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Juvenile Myelomonocytic Leukemia

National Organization for Rare Disorders, Inc.

Important

It is possible that the main title of the report Juvenile Myelomonocytic Leukemia is not the name you expected. Please check the synonyms listing to find the alternate name(s) and disorder subdivision(s) covered by this report.

Synonyms

  • chronic myelomonocytic leukemia of infancy
  • JMML

Disorder Subdivisions

  • None

General Discussion

Summary

Juvenile myelomonocytic leukemia (JMML) is a rare pediatric form of blood cancer. JMML predominately affects young children, most often developing in children under the age of 4. The male/female ratio of affected children is 2-3:1.The disorder is characterized by the uncontrolled growth of an immature form of a specific type of white blood cell known as monocyte precursors. These abnormal cells accumulate in the bone marrow crowding out other healthy cells. The bone marrow produces specialized cells (hematopoietic stem cells) that grow and eventually develop into red blood cells, white blood cells and platelets. These cells are released into the bloodstream to travel throughout the body and perform specific functions. Red blood cells deliver oxygen to the body; white blood cells help the body to fight infection; and platelets allow the body to form clots to stop bleeding. When abnormal cells accumulate in the bone marrow, they can affect the production and function of these healthy blood cells. Abnormal cells can accumulate in other tissues and organs of the body such as the lungs, skin, liver, and intestines. JMML is an aggressive and difficult to treat disease. Currently, the main therapeutic option is allogeneic hematopoietic stem cell transplantation. The exact, underlying cause of JMML is unknown.



Introduction

Over the years, several different classification systems have been used to define JMML. Currently, the World Health Organization (WHO) classifies JMML as an overlap myelodysplastic syndrome/myeloproliferative disorder because JMML shares characteristics with both of these groups of disorders. Myelodysplastic syndromes are defined as a group of disorders that are characterized by disordered development of blood cells in the bone marrow. Myeloproliferative disorders are defined as a group of disorders characterized by the overproduction (proliferation) of the three main blood cell lines, red or white blood cells or platelets. The first case of JMML was described in the medical literature in 1924.

Resources

Children's Tumor Foundation

95 Pine Street

16th Floor

New York, NY 10005-4002

Tel: (212)344-6633

Fax: (212)747-0004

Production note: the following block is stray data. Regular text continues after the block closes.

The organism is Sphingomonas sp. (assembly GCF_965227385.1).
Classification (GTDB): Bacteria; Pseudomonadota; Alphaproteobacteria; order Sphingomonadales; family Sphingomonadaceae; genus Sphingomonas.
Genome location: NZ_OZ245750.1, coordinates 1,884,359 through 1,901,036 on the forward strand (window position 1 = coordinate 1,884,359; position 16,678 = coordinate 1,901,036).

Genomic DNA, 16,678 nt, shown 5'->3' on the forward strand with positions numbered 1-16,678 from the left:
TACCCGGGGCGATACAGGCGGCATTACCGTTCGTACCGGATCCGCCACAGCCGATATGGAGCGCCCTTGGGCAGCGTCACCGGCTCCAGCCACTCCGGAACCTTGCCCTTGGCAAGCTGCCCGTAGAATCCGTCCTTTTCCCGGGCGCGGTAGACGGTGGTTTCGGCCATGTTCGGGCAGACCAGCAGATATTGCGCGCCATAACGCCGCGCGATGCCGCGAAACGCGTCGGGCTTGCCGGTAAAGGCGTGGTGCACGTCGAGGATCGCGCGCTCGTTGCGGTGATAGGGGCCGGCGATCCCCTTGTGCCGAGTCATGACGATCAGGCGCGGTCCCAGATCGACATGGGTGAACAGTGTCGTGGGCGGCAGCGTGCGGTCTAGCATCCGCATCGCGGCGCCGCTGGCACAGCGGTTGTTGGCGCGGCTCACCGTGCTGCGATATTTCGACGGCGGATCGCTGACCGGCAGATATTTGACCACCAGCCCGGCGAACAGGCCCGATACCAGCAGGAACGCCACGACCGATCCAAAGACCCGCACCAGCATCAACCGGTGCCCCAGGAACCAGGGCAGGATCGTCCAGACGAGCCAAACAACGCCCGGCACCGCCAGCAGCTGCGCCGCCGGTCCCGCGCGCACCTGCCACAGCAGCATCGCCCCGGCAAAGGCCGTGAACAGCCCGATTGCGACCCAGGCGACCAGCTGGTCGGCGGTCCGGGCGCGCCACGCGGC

Tel: (800)323-7938

TDD: (212)344-6633

Email: info@ctf.org

Internet: http://www.ctf.org/



Leukemia & Lymphoma Society

1311 Mamaroneck Avenue

Suite 310

White Plains, NY 10605

Tel: (914)949-5213

Fax: (914)949-6691

Tel: (800)955-4572

Email: infocenter@LLS.org

Internet: http://www.LLS.org



American Cancer Society, Inc.

250 Williams NW St

Ste 6000

Atlanta, GA 30303

USA

Tel: (404)320-3333

Tel: (800)227-2345

TDD: (866)228-4327

Internet: http://www.cancer.org



World Health Organization (WHO)

Avenue Appia 20

Geneva 27, 1211

Switzerland

Tel: 41227912111

Fax: 41227913111

Internet: http://www.who.int/en/



National Bone Marrow Transplant Link

20411 W. 12 Mile Rd

Suite 108

Southfield, MI 48076

Tel: (248)358-1886

Fax: (248)358-1889

Tel: (800)546-5268

Email: info@nbmtlink.org

Internet: http://www.nbmtlink.org



OncoLink: The University of Pennsylvania Cancer Center Resource

3400 Spruce Street

2 Donner

Philadelphia, PA 19104-4283

USA

Tel: (215)349-8895

Fax: (215)349-5445

Email: hampshire@uphs.upenn.edu

Internet: http://www.oncolink.upenn.edu



Children's Leukemia Research Association

585 Stewart Avenue, Suite 18

Garden City, NY 11530

Tel: (516)222-1944

Fax: (516)222-0457

Email: info@childrensleukemia.org

Internet: http://www.childrensleukemia.org



Rare Cancer Alliance

1649 North Pacana Way

Green Valley, AZ 85614

USA

Internet: http://www.rare-cancer.org



For a Complete Report

This is an abstract of a report from the National Organization for Rare Disorders (NORD). A copy of the complete report can be downloaded free from the NORD website for registered users. The complete report contains additional information including symptoms, causes, affected population, related disorders, standard and investigational therapies (if available), and references from medical literature. For a full-text version of this topic, go to www.rarediseases.org and click on Rare Disease Database under "Rare Disease Information".

The information provided in this report is not intended for diagnostic purposes. It is provided for informational purposes only. NORD recommends that affected individuals seek the advice or counsel of their own personal physicians.

It is possible that the title of this topic is not the name you selected. Please check the Synonyms listing to find the alternate name(s) and Disorder Subdivision(s) covered by this report

This disease entry is based upon medical information available through the date at the end of the topic. Since NORD's resources are limited, it is not possible to keep every entry in the Rare Disease Database completely current and accurate. Please check with the agencies listed in the Resources section for the most current information about this disorder.

For additional information and assistance about rare disorders, please contact the National Organization for Rare Disorders at P.O. Box 1968, Danbury, CT 06813-1968; phone (203) 744-0100; web site www.rarediseases.org or email orphan@rarediseases.org

Last Updated:  5/8/2013

Copyright  2013 National Organization for Rare Disorders, Inc.

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